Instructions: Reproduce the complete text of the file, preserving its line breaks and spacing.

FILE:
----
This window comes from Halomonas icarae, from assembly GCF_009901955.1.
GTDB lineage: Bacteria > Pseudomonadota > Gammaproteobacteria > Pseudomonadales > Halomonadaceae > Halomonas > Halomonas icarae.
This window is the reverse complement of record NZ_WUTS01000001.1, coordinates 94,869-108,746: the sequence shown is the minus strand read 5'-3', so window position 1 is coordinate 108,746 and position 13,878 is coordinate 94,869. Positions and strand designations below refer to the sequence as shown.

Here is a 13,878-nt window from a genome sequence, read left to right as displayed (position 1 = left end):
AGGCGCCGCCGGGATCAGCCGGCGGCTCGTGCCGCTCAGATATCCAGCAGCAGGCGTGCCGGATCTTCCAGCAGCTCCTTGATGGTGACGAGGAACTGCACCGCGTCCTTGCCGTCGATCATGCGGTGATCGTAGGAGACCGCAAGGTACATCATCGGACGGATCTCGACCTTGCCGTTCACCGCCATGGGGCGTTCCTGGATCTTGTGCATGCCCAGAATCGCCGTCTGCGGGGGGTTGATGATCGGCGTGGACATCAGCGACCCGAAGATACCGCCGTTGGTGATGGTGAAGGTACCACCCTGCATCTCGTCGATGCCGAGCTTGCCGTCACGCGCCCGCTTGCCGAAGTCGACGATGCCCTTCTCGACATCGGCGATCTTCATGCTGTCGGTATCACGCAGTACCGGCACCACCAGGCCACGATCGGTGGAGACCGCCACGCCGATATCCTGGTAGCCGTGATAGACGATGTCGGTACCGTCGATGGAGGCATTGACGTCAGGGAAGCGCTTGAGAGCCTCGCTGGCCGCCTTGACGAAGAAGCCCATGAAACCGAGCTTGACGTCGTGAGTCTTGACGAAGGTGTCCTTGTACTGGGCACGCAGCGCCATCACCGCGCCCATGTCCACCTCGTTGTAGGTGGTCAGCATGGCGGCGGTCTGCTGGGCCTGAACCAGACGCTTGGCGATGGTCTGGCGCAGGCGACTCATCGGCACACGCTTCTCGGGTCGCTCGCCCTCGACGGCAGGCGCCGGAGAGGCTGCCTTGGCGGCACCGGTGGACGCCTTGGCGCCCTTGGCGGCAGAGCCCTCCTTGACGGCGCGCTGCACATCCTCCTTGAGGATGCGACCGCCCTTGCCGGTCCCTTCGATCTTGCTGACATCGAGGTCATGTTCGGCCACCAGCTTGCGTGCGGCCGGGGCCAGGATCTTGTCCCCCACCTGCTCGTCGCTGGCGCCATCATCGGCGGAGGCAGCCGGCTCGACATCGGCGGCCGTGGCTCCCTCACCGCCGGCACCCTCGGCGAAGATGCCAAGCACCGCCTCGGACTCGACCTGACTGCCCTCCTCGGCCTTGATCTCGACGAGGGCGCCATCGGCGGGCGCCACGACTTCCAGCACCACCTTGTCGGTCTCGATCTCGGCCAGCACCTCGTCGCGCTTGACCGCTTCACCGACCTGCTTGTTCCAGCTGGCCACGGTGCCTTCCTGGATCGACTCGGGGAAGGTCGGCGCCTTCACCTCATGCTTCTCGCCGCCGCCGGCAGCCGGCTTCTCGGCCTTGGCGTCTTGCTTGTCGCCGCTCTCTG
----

This window comes from Halomonas icarae, from assembly GCF_009901955.1.
GTDB lineage: Bacteria > Pseudomonadota > Gammaproteobacteria > Pseudomonadales > Halomonadaceae > Halomonas > Halomonas icarae.
This window is the reverse complement of record NZ_WUTS01000001.1, coordinates 94,869-108,746: the sequence shown is the minus strand read 5'-3', so window position 1 is coordinate 108,746 and position 13,878 is coordinate 94,869. Positions and strand designations below refer to the sequence as shown.

Here is a 13,878-nt window from a genome sequence, read left to right as displayed (position 1 = left end):
AGGCGCCGCCGGGATCAGCCGGCGGCTCGTGCCGCTCAGATATCCAGCAGCAGGCGTGCCGGATCTTCCAGCAGCTCCTTGATGGTGACGAGGAACTGCACCGCGTCCTTGCCGTCGATCATGCGGTGATCGTAGGAGACCGCAAGGTACATCATCGGACGGATCTCGACCTTGCCGTTCACCGCCATGGGGCGTTCCTGGATCTTGTGCATGCCCAGAATCGCCGTCTGCGGGGGGTTGATGATCGGCGTGGACATCAGCGACCCGAAGATACCGCCGTTGGTGATGGTGAAGGTACCACCCTGCATCTCGTCGATGCCGAGCTTGCCGTCACGCGCCCGCTTGCCGAAGTCGACGATGCCCTTCTCGACATCGGCGATCTTCATGCTGTCGGTATCACGCAGTACCGGCACCACCAGGCCACGATCGGTGGAGACCGCCACGCCGATATCCTGGTAGCCGTGATAGACGATGTCGGTACCGTCGATGGAGGCATTGACGTCAGGGAAGCGCTTGAGAGCCTCGCTGGCCGCCTTGACGAAGAAGCCCATGAAACCGAGCTTGACGTCGTGAGTCTTGACGAAGGTGTCCTTGTACTGGGCACGCAGCGCCATCACCGCGCCCATGTCCACCTCGTTGTAGGTGGTCAGCATGGCGGCGGTCTGCTGGGCCTGAACCAGACGCTTGGCGATGGTCTGGCGCAGGCGACTCATCGGCACACGCTTCTCGGGTCGCTCGCCCTCGACGGCAGGCGCCGGAGAGGCTGCCTTGGCGGCACCGGTGGACGCCTTGGCGCCCTTGGCGGCAGAGCCCTCCTTGACGGCGCGCTGCACATCCTCCTTGAGGATGCGACCGCCCTTGCCGGTCCCTTCGATCTTGCTGACATCGAGGTCATGTTCGGCCACCAGCTTGCGTGCGGCCGGGGCCAGGATCTTGTCCCCCACCTGCTCGTCGCTGGCGCCATCATCGGCGGAGGCAGCCGGCTCGACATCGGCGGCCGTGGCTCCCTCACCGCCGGCACCCTCGGCGAAGATGCCAAGCACCGCCTCGGACTCGACCTGACTGCCCTCCTCGGCCTTGATCTCGACGAGGGCGCCATCGGCGGGCGCCACGACTTCCAGCACCACCTTGTCGGTCTCGATCTCGGCCAGCACCTCGTCGCGCTTGACCGCTTCACCGACCTGCTTGTTCCAGCTGGCCACGGTGCCTTCCTGGATCGACTCGGGGAAGGTCGGCGCCTTCACCTCATGCTTCTCGCCGCCGCCGGCAGCCGGCTTCTCGGCCTTGGCGTCTTGCTTGTCGCCGCTCTCTG